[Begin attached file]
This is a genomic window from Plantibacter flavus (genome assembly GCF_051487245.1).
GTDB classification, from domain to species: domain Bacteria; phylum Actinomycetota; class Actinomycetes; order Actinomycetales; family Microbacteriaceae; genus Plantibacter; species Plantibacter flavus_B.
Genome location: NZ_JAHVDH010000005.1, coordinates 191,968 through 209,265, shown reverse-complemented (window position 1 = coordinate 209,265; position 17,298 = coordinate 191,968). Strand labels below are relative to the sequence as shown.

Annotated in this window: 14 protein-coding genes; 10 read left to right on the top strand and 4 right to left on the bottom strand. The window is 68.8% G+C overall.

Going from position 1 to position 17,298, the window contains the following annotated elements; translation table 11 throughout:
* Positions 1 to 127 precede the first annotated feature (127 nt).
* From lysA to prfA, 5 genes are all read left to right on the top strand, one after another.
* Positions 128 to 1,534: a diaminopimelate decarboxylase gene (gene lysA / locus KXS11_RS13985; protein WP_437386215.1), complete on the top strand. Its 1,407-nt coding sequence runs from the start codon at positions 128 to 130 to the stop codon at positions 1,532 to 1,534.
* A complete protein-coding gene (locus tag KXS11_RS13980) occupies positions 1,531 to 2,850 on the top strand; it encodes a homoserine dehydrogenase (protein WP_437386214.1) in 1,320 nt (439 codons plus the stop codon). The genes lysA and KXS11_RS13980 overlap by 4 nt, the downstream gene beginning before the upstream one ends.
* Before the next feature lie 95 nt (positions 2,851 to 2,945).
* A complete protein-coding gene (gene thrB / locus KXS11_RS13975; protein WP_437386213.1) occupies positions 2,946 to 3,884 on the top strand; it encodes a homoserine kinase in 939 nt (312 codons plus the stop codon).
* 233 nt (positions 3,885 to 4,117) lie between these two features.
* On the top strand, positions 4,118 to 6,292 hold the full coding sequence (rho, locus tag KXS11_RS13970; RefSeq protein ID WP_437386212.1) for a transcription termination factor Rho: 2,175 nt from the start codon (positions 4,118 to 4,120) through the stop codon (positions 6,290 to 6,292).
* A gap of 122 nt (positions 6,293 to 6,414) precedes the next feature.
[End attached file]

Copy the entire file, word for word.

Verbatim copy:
This is a genomic window from Plantibacter flavus (genome assembly GCF_051487245.1).
GTDB classification, from domain to species: domain Bacteria; phylum Actinomycetota; class Actinomycetes; order Actinomycetales; family Microbacteriaceae; genus Plantibacter; species Plantibacter flavus_B.
Genome location: NZ_JAHVDH010000005.1, coordinates 191,968 through 209,265, shown reverse-complemented (window position 1 = coordinate 209,265; position 17,298 = coordinate 191,968). Strand labels below are relative to the sequence as shown.

Annotated in this window: 14 protein-coding genes; 10 read left to right on the top strand and 4 right to left on the bottom strand. The window is 68.8% G+C overall.

Going from position 1 to position 17,298, the window contains the following annotated elements; translation table 11 throughout:
* Positions 1 to 127 precede the first annotated feature (127 nt).
* From lysA to prfA, 5 genes are all read left to right on the top strand, one after another.
* Positions 128 to 1,534: a diaminopimelate decarboxylase gene (gene lysA / locus KXS11_RS13985; protein WP_437386215.1), complete on the top strand. Its 1,407-nt coding sequence runs from the start codon at positions 128 to 130 to the stop codon at positions 1,532 to 1,534.
* A complete protein-coding gene (locus tag KXS11_RS13980) occupies positions 1,531 to 2,850 on the top strand; it encodes a homoserine dehydrogenase (protein WP_437386214.1) in 1,320 nt (439 codons plus the stop codon). The genes lysA and KXS11_RS13980 overlap by 4 nt, the downstream gene beginning before the upstream one ends.
* Before the next feature lie 95 nt (positions 2,851 to 2,945).
* A complete protein-coding gene (gene thrB / locus KXS11_RS13975; protein WP_437386213.1) occupies positions 2,946 to 3,884 on the top strand; it encodes a homoserine kinase in 939 nt (312 codons plus the stop codon).
* 233 nt (positions 3,885 to 4,117) lie between these two features.
* On the top strand, positions 4,118 to 6,292 hold the full coding sequence (rho, locus tag KXS11_RS13970; RefSeq protein ID WP_437386212.1) for a transcription termination factor Rho: 2,175 nt from the start codon (positions 4,118 to 4,120) through the stop codon (positions 6,290 to 6,292).
* A gap of 122 nt (positions 6,293 to 6,414) precedes the next feature.